In 'Hedda Gabler,' A Woman's Timeless Struggle
Sitting behind me at the Tuesday night performance of Henrik Ibsen's "Hedda Gabler"was a couple in late middle age... or whatever comes after that.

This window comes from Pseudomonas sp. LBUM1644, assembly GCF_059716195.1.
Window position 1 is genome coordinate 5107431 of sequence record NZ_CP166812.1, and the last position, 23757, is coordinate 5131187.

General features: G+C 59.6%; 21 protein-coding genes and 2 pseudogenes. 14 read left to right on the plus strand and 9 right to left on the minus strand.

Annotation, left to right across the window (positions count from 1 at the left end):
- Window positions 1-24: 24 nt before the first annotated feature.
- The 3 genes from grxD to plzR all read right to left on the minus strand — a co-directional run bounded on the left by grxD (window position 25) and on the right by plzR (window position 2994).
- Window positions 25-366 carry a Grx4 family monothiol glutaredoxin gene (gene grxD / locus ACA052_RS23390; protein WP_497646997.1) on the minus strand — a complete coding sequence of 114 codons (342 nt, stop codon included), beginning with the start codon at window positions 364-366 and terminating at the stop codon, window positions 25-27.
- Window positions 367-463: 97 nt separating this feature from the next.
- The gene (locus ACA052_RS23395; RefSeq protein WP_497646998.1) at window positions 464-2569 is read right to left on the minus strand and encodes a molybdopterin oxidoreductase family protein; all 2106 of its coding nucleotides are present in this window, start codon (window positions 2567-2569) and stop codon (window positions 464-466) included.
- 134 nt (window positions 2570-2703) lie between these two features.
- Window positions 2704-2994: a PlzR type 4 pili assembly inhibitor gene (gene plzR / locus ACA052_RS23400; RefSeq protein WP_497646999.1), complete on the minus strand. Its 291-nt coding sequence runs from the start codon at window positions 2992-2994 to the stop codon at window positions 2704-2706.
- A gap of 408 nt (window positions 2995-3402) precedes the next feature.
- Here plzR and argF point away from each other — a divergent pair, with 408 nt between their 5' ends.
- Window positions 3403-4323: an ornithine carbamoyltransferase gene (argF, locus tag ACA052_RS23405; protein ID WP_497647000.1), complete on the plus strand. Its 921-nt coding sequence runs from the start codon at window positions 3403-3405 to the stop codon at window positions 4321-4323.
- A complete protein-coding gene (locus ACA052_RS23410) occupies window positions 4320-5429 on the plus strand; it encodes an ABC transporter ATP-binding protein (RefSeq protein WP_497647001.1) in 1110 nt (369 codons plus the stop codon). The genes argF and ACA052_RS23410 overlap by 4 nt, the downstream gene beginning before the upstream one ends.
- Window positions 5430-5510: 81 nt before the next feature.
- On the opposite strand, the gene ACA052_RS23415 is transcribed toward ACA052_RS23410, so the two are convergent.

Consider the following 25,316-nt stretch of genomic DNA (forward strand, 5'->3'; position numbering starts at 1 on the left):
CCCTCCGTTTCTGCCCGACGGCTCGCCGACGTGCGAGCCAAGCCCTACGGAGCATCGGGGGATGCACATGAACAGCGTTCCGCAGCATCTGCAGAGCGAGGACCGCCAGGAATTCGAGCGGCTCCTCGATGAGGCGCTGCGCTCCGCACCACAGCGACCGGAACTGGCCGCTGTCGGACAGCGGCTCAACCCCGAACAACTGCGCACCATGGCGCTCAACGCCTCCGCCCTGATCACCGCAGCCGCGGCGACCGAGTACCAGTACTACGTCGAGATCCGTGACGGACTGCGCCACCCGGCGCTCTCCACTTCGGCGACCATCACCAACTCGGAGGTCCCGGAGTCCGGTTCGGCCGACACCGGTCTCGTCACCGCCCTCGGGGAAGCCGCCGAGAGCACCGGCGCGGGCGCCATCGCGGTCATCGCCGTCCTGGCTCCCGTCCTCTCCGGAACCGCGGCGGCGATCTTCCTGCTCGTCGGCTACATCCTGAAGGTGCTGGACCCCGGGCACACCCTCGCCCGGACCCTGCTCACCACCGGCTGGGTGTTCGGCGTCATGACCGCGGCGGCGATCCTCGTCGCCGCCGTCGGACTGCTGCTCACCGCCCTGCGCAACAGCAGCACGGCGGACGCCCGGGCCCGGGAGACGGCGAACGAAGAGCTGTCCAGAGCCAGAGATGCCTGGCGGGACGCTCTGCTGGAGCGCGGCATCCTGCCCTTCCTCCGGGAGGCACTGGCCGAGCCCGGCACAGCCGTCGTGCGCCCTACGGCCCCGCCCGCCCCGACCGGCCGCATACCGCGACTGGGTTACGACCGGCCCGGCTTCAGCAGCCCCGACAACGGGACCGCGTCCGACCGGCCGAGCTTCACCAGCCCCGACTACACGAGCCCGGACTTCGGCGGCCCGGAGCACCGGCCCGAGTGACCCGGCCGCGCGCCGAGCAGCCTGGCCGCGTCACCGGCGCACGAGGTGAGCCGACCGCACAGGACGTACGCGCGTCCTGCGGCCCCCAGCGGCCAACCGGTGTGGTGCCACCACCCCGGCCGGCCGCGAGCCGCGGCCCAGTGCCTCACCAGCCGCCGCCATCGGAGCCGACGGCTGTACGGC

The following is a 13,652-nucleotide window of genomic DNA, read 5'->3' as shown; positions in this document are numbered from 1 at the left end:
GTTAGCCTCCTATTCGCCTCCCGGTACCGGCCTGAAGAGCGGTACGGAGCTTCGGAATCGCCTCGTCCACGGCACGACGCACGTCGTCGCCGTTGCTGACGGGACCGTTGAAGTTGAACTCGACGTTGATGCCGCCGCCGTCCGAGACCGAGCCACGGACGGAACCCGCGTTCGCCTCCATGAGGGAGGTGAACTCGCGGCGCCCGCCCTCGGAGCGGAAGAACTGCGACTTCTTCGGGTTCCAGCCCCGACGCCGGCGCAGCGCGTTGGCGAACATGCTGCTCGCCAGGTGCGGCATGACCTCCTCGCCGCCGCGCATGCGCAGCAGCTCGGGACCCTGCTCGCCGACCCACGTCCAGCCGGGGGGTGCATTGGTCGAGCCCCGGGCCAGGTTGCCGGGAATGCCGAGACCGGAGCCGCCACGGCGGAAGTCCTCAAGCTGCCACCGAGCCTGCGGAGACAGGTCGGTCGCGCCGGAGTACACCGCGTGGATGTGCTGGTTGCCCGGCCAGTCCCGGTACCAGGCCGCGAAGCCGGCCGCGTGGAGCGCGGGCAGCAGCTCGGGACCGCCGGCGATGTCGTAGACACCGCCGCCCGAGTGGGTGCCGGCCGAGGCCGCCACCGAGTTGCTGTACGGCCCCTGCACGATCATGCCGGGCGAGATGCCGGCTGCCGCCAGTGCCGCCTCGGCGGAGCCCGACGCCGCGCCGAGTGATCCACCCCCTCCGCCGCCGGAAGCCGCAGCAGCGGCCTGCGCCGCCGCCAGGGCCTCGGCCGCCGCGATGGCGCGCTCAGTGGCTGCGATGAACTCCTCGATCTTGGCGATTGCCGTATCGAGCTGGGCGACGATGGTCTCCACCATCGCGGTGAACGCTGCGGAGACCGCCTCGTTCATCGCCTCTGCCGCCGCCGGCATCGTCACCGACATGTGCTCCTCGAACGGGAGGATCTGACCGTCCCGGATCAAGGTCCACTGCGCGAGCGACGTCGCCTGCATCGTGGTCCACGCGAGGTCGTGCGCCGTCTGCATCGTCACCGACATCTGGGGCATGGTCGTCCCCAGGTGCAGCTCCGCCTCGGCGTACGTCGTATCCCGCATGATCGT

She: "He really gets women. He really gets the way they've been confined. Not that I ever was." He: [indecipherable groan.] She: "I know you're bored. " He: " I'm grinning and bearing it." She: "It's a night out. You've got to get out of the house, Hal." So much contained in all that, even if they were kidding a little, which they might have been. And by the way, it's never one hundred percent clear whether Ibsen and Hedda themselves are kidding, a little. We're 120 years and a whole lot of social change down the road from "Hedda." And yet, the struggle between men and women -- especially between the restlessness of women and placidness of men seems unchanged. Leave your comments below, e-mail firstname.lastname@example.org or Tweet us @wnprcolin.